This year's Loan Exhibit featured antique timepieces that explored the way in which we tell time has evolved since the 18th century. As the exhibition's curator, Philip Bewley, explains, each timepiece displayed "has the opportunity to tell the story of the concerns and ideals of the period: of shifting taste; and political, econmic and cultral events; and how concepts of time itself is shaped by technological and scientific innovation."

Sponsor Shreve & Co. lent the exhibition their world-class collection of antique timepieces, including an 18th-centiry George III chatelaine decorated with small portraits and fitted with a key wind watch, fob, and seal.

Also among the collection were hand-selected pieces from Exhibitor's collections, including a late 18th-century painted and parcel gilt mantle clock from Foster-Gwin Art and Antiques, a Grand Tour cathedral clock from Piraneseum, a 19th-century Empire bronze and Ormolu Night Clock from Mallett Antiques, and a mid-century Danish cabinet clock from Almond + Company.

Loan Exhibition Timeline

A Grand Tour cathedral clock, from Piraneseum

Loan Exhibition timepieces from Shreve & Co.

The Philanthropy Forum 

As always, 100% of net proceeds raised at the show benefit Enterprise for High School Students, the San Francisco nonprofit that prepares and empowers a diverse group of Bay Area youth to pursue life after school with passion and purpose. Enterprise offers students everything they need to get and keep their first job, including intensive workshops, pragmatic skills and career exploration training, a network of advisors and peers, a broad database of paid internships, and college and career counseling.

First Republic Bank and Enterprise hosted the Show's first ever Philanthropy Forum, which saw a marvelous turnout, with attendees eager to learn more about charitable giving and making their donations count. Panelists spoke about philanthropy's role in community change and how they decide what charities to support.

Philanthropy Forum panelist discussing the impact of smart philanthropy

Philanthropy Forum attendees watch an interview with an EHSS Alum

Enterprise students, Gaia and Michelle, serving hors d'oeuvres on Gala night

Looking Forward

As the last hour of the The 2015 San Francisco Fall Antiques Show approached on Sunday evening, Festival Pavilion was still abuzz with art and antiques lovers getting their final fill of the wonderful collections the 2015 group of world-class exhibitors had to offer. But alas, as Shakespeare wrote, "we are time's subjects, and the time bids be gone."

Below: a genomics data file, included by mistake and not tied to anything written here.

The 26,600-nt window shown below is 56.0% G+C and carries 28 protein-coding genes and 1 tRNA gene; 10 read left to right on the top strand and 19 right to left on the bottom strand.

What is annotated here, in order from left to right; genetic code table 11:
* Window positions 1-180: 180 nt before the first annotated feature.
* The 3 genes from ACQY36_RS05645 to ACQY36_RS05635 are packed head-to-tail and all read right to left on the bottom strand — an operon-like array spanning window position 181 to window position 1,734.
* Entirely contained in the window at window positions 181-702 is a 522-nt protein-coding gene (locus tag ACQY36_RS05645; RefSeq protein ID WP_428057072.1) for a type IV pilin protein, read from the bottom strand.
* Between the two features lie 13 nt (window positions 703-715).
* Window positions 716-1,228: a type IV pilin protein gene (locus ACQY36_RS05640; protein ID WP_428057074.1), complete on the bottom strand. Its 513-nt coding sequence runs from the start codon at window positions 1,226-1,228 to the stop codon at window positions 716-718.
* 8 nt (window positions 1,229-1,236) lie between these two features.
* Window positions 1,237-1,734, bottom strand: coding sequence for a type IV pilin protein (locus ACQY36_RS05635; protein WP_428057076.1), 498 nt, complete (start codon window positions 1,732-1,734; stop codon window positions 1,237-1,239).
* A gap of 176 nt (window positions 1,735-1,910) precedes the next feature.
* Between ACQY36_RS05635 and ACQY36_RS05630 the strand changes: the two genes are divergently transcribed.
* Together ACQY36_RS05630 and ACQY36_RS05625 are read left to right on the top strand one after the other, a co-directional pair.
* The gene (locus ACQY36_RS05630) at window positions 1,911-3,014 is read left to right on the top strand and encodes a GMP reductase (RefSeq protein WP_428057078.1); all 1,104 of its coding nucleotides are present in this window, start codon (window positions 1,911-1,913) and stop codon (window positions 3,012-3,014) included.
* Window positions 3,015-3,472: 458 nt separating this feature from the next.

We thank everyone who made it to the Show and look forward to sharing with you another fulfilling year of art, antiques, and design. See you at the 2016 Show! 

Designer Vignettes at the show's entry

 

Suzanne Tucker, chair of the San Francisco Fall Antiques Show, explains:
“This year, we revived the designers' vignettes at the show entry – designed by Ike Kligerman Barkley -  and it is a true highlight as three creative firms, Fisher Weisman, Allison Caccoma and Geoffrey deSousa showcase the passage of time, and the timelessness of art and antiques.”

 

Allison Caccoma

With a passion for beautiful objects, antiques, materials and color, Allison Caccoma’s inviting interiors are sophisticated and elegant, yet comfortable and timeless. A lifetime New Yorker who started her professional career in finance on Wall Street, Allison later received a degree from the New York School of Interior Design. Classically trained for many years under the legendary Bunny Williams, this New York designer now resides in San Francisco, where she practices the time-honored, detail driven approach to decorating:

“‘The show's theme Time After Time helps one see, through art and antiques, that what is old truly is new again and most importantly, it is as timeless as can be.  With the theme of the 18th century for my vignette, the walls are wrapped in a bold version of an 18th century British textile design documented at the Victoria and Albert Museum in London – and beautifully manufactured by de Gournay.  By enlarging the scale of the pattern and pairing it with a high gloss graphic painted floor, it instantly becomes contemporary.  Mid-century salon chairs paired with an 18th century cabinet and modern lamp all live quite happily together. The mix is one that will endure the test of time.”